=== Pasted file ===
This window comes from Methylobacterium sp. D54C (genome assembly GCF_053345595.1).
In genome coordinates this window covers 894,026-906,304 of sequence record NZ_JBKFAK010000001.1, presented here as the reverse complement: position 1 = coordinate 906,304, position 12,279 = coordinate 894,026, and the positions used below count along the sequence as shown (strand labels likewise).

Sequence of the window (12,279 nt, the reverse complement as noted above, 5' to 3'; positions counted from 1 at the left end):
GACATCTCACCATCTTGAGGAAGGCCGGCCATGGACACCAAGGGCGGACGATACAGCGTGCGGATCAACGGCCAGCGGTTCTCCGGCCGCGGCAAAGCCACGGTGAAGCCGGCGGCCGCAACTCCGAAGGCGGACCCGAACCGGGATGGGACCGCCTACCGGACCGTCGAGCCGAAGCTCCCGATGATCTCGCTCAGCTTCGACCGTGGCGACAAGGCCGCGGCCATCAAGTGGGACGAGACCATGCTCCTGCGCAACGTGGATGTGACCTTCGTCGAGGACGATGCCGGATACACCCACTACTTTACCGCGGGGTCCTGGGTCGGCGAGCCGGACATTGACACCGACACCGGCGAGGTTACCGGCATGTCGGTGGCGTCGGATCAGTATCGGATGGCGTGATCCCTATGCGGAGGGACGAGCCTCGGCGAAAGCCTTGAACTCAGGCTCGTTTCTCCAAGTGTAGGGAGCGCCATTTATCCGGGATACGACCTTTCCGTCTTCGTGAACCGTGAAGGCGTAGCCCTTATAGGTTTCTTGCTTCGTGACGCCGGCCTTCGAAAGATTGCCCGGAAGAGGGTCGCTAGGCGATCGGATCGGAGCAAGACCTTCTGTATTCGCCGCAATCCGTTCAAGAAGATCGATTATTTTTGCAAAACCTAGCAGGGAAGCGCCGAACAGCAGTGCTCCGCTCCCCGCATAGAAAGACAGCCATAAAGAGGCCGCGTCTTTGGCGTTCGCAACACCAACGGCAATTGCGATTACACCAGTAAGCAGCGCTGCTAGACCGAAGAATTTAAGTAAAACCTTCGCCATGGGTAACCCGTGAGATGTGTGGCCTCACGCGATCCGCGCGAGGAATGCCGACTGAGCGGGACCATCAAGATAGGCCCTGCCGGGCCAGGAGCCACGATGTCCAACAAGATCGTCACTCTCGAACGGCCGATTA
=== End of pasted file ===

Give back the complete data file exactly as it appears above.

This window comes from Methylobacterium sp. D54C (genome assembly GCF_053345595.1).
In genome coordinates this window covers 894,026-906,304 of sequence record NZ_JBKFAK010000001.1, presented here as the reverse complement: position 1 = coordinate 906,304, position 12,279 = coordinate 894,026, and the positions used below count along the sequence as shown (strand labels likewise).

Sequence of the window (12,279 nt, the reverse complement as noted above, 5' to 3'; positions counted from 1 at the left end):
GACATCTCACCATCTTGAGGAAGGCCGGCCATGGACACCAAGGGCGGACGATACAGCGTGCGGATCAACGGCCAGCGGTTCTCCGGCCGCGGCAAAGCCACGGTGAAGCCGGCGGCCGCAACTCCGAAGGCGGACCCGAACCGGGATGGGACCGCCTACCGGACCGTCGAGCCGAAGCTCCCGATGATCTCGCTCAGCTTCGACCGTGGCGACAAGGCCGCGGCCATCAAGTGGGACGAGACCATGCTCCTGCGCAACGTGGATGTGACCTTCGTCGAGGACGATGCCGGATACACCCACTACTTTACCGCGGGGTCCTGGGTCGGCGAGCCGGACATTGACACCGACACCGGCGAGGTTACCGGCATGTCGGTGGCGTCGGATCAGTATCGGATGGCGTGATCCCTATGCGGAGGGACGAGCCTCGGCGAAAGCCTTGAACTCAGGCTCGTTTCTCCAAGTGTAGGGAGCGCCATTTATCCGGGATACGACCTTTCCGTCTTCGTGAACCGTGAAGGCGTAGCCCTTATAGGTTTCTTGCTTCGTGACGCCGGCCTTCGAAAGATTGCCCGGAAGAGGGTCGCTAGGCGATCGGATCGGAGCAAGACCTTCTGTATTCGCCGCAATCCGTTCAAGAAGATCGATTATTTTTGCAAAACCTAGCAGGGAAGCGCCGAACAGCAGTGCTCCGCTCCCCGCATAGAAAGACAGCCATAAAGAGGCCGCGTCTTTGGCGTTCGCAACACCAACGGCAATTGCGATTACACCAGTAAGCAGCGCTGCTAGACCGAAGAATTTAAGTAAAACCTTCGCCATGGGTAACCCGTGAGATGTGTGGCCTCACGCGATCCGCGCGAGGAATGCCGACTGAGCGGGACCATCAAGATAGGCCCTGCCGGGCCAGGAGCCACGATGTCCAACAAGATCGTCACTCTCGAACGGCCGATTA